The Work of Ofsted - Children, Schools and Families Committee Contents

Memorandum submitted by the British Association of Teachers of the Deaf (BATOD)

  1.  BATOD is the sole professional association of Teachers of the Deaf in the UK.

  2.  BATOD's members work in all sectors of education and are frequently involved in inspections where deaf children are concerned.

  3.  BATOD has had a long history of close cooperation and regular meetings with Ofsted. This has become more difficult as a named person with responsibility for sensory impairment was for a number of years not identified.

  4.  We are currently finding it difficult to maintain good links with Ofsted.

  5.  We have provided and are currently revising a number of documents to support the work of Ofsted inspectors when they are inspecting provision where there are deaf children and young people. These are attached.

  6.  In particular we are concerned that in many cases significant judgements about the provision for deaf children and young people are being made by inspectors with no knowledge, understanding or skills in this aspect of education.

  7.  Furthermore it sometimes seems that the standard and quality of evidence used to make such judgements is not as robust as is the case with other aspects of inspection. This applies to both negative and positive statements.

  8.  We strongly recommend that—as is usually the case for the small number of schools for deaf children—an inspector is included on the team with knowledge and expertise in this area where schools under inspection have units or resource bases for deaf children and young people.

  9.  In order to assist and support inspectors with or without such experience we have drawn up a number of questions which we feel should be considered and posed by inspectors in schools when inspecting provision where some of the children or young people are deaf. If Ofsted feels that deaf awareness training is needed, BATOD would be willing to help.

April 2008

Annex A



    (a) Basic information about the facility should be available, eg type of provision for deaf children—mainstream school/nursery, special school/nursery (not for deaf children), mainstream school/nursery, unit or resource base, numbers of deaf children, special staffing (qualified Teachers of the Deaf [ToDs], Teaching Assistants [TAs], Communication Support Workers [CSWs].

    (b) Who decides where deaf children are placed, eg local school, unit?


    (a) How is the facility managed, eg Does the Head of School or the Head of the Specialist Service have management responsibilities for the ToDs?

    (b) Is the facility a delegated unit/resource base?

    (c) Who is responsible for the appointments of ToDs, TAs, CSWs? Who undertakes the interviews? Are support staff expected to have additional training and skills?

    (d) Who decides on the level of support which the deaf child needs?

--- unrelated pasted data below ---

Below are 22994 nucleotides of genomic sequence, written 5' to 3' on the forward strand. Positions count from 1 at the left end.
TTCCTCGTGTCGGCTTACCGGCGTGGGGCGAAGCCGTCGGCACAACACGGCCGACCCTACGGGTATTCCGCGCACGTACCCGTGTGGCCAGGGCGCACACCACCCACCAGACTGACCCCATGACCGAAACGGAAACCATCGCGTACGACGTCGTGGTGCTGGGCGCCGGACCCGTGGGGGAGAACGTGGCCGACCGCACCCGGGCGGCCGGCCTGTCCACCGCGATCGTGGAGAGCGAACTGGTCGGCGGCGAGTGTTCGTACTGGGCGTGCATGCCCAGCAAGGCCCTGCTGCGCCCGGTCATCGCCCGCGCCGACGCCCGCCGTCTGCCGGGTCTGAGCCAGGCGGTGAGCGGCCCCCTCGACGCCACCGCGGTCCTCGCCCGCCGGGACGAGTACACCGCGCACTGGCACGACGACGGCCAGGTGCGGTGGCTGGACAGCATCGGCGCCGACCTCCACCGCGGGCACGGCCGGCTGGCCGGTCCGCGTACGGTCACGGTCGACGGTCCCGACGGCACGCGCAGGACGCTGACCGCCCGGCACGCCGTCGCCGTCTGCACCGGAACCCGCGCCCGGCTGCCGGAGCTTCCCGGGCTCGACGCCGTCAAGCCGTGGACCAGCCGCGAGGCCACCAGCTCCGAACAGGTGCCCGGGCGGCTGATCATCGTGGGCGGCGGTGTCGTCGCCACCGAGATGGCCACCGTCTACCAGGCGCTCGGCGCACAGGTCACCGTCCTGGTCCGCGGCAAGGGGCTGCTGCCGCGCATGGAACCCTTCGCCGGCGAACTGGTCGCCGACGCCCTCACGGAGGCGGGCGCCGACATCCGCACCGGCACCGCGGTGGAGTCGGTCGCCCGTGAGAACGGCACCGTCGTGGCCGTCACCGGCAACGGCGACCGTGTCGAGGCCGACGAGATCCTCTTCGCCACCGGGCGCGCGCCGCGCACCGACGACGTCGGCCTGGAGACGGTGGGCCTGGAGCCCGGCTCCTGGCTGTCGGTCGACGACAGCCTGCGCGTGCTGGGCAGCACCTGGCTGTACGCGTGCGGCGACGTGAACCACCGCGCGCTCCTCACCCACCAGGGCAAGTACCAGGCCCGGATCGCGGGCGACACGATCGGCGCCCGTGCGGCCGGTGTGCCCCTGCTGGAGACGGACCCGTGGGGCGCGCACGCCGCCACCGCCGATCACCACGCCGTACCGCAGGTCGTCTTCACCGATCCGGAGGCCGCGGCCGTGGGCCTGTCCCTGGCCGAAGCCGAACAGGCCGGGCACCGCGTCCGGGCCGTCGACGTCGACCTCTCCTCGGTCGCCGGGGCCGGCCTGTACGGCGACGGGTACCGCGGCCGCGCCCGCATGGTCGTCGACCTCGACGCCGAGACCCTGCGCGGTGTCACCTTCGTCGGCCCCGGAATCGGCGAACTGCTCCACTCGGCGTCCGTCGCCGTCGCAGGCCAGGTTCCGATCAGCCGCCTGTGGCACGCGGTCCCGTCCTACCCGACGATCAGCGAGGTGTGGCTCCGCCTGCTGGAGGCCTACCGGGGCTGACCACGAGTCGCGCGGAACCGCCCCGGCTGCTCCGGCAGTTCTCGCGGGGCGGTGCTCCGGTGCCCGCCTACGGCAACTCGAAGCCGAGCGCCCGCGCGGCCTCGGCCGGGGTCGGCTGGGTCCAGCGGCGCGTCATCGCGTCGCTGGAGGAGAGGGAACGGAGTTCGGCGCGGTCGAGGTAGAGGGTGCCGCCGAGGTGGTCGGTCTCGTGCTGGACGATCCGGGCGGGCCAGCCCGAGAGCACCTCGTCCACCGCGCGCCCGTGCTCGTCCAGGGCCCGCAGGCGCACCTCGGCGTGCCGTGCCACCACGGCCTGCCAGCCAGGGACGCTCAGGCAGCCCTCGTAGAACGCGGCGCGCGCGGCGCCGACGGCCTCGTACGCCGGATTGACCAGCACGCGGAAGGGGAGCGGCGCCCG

(e) What are the administration arrangements?

    (f) Who has the responsibility for the maintenance and development of the facilities for deaf children?

    (g) How is Performance Management (PM) undertaken? Who appraises or monitors the work of the ToD(s)? Does the person have any knowledge of deaf education?

    (h) Is there a written School—Service agreement?

    (i) Within schools with a unit/resource base facility are there clear definitions of roles and responsibilities?

    (j) Do such units/resource bases have representation on the school's Governing Body?

    (k) Who decides on the allocation of funds for deaf children, eg for the TAs/CSWs, equipment? How are the use of such funds monitored?

    (l) Who decides on where deaf children receive their education, eg in a mainstream class, within a unit, in other withdrawal settings?

    (m) Is opportunity given for liaison between mainstream teachers, ToDs, TAs/CSWs?

    (n) Who has responsibility for liaison with parents—ToDs or mainstream teachers?

    (o) Who liaises with outside agencies, eg Health Trusts, Social Services, Connexions, Educational Psychology Services—ToDs or mainstream teachers?

    (p) Who has the responsibility for arranging and conducting Annual Reviews, and formulating Transition Plans and IEPs (Individual Education Plan)?


    (a) Who decides on what is taught? Is there provision for specialist teaching in listening, signing, language development, articulation, social skills?

    (b) Who decides on the form of communication used in the facility?

    (c) Where deaf children are withdrawn are they engaging in activities as in "a" above, or are they being prepared for mainstream lessons, or having follow ups to mainstream sessions? Who undertakes this withdrawal work—TAs, ToDs?

    (d) If withdrawn from mainstream lessons which subjects are the deaf students missing? Who decides on the level of mainstreaming/inclusion?

    (e) How is progress recorded and analysed? Who has the responsibility for this? Are the assessments appropriate for the level of development of the deaf child?

    (f) Who decides on which forms of accreditation deaf children undertake?

    (g) Who has responsibility for disapplication from, or moderation of, examination papers?


    (a) Who provides the training for TAs/CSWs?

    (b) Is Deaf Awareness Training part of mainstream staff's INSET programme?

    (c) If "sign" is used within the school, are there opportunities for mainstream staff and other pupils to learn how to use this form of communication?

    (d) Is an induction programme in place for new staff (both mainstream teachers and specialist staff)?

    (e) If an unqualified ToD is appointed are there funds available for mandatory qualification training?

    (f) Do the ToD(s) have the opportunity and funding to undertake appropriate and relevant Continuing Professional Development (CPD)?

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